When it comes to issues regarding confidentiality, Behaviour Analysts do not disclose information without the consent of the client, and/or guardian. Multidisciplinary teams change, as well as the needs of the client. When this happens, Behaviour Analysts communicate with the client(s) about the disclosure of potential information to other professionals who become part of the multidisciplinary team.
2.12 Contracts, Fees, and Financial Arrangements
Prior to starting services, a contract for the professional relationship should be communicated and agreed upon. It is not sufficient to do this solely at the beginning of the professional relationship as treatments and interventions change over time. When there are changes, the contract needs to be adjusted accordingly.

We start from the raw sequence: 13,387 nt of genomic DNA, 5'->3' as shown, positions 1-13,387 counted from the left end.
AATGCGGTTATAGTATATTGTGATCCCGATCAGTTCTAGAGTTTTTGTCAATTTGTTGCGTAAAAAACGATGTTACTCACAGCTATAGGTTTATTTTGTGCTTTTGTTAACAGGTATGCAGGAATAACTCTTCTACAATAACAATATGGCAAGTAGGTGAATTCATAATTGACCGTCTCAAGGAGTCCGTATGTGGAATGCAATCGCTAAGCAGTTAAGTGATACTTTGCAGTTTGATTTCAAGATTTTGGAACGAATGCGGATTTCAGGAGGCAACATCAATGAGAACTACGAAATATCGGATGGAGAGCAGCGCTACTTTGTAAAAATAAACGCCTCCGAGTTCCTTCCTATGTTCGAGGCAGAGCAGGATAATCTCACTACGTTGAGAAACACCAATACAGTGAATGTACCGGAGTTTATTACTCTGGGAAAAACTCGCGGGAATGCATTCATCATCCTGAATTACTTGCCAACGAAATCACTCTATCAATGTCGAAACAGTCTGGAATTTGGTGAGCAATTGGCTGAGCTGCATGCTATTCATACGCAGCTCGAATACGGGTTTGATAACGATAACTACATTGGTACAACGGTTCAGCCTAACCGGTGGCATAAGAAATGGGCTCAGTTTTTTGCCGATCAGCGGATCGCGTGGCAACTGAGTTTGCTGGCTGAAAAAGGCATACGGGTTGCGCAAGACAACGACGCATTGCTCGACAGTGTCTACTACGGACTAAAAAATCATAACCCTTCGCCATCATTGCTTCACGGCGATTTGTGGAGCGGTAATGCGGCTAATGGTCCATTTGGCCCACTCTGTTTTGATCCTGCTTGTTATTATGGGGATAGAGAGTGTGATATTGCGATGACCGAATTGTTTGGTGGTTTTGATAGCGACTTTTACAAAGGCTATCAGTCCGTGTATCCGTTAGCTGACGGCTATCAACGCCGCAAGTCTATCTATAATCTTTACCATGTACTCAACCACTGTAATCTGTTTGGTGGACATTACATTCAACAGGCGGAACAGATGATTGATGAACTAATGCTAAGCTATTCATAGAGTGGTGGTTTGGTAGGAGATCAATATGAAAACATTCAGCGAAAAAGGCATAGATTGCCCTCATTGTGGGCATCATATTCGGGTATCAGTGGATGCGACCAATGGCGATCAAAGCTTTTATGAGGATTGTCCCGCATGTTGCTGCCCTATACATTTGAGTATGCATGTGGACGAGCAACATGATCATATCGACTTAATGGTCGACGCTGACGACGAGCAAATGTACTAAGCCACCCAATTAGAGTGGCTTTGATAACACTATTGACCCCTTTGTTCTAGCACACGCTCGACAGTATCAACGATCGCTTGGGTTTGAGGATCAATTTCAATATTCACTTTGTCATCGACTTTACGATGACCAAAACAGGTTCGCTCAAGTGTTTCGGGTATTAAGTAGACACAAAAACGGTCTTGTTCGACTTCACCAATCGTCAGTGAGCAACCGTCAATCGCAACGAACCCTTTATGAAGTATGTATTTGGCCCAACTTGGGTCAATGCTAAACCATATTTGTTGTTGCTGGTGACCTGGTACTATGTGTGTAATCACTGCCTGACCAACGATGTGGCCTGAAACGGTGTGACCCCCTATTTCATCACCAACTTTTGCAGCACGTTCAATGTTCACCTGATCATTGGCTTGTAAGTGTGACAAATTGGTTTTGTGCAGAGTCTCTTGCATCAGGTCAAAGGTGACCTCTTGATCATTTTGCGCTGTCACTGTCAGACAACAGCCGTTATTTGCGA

3.0 Assessing Behaviour
3.02 Medical Consultation
As we know, clients can have multiple and complex conditions, involving additional medical consultation. Behaviour Analysts recommend that clients seek medical consultation to rule out medical or biological variables before implementing a behavioural intervention. Medical consultations are a part of the multidisciplinary collaboration, and Behaviour Analysts should seek consent from clients and/or guardians about confidentiality and disclosures at the outset of the professional relationship.
4.0 Behaviour-Change Program
4.07 Environmental Conditions that Interfere with Implementation
There may be additional variables that interfere with behavioural therapy, some of which may require the client to receive support from other professionals. Behaviour Analysts only operate within their boundaries of competence and can provide referrals and recommendations for additional professional assistance.
Remember, the whole is greater than the sum of its parts.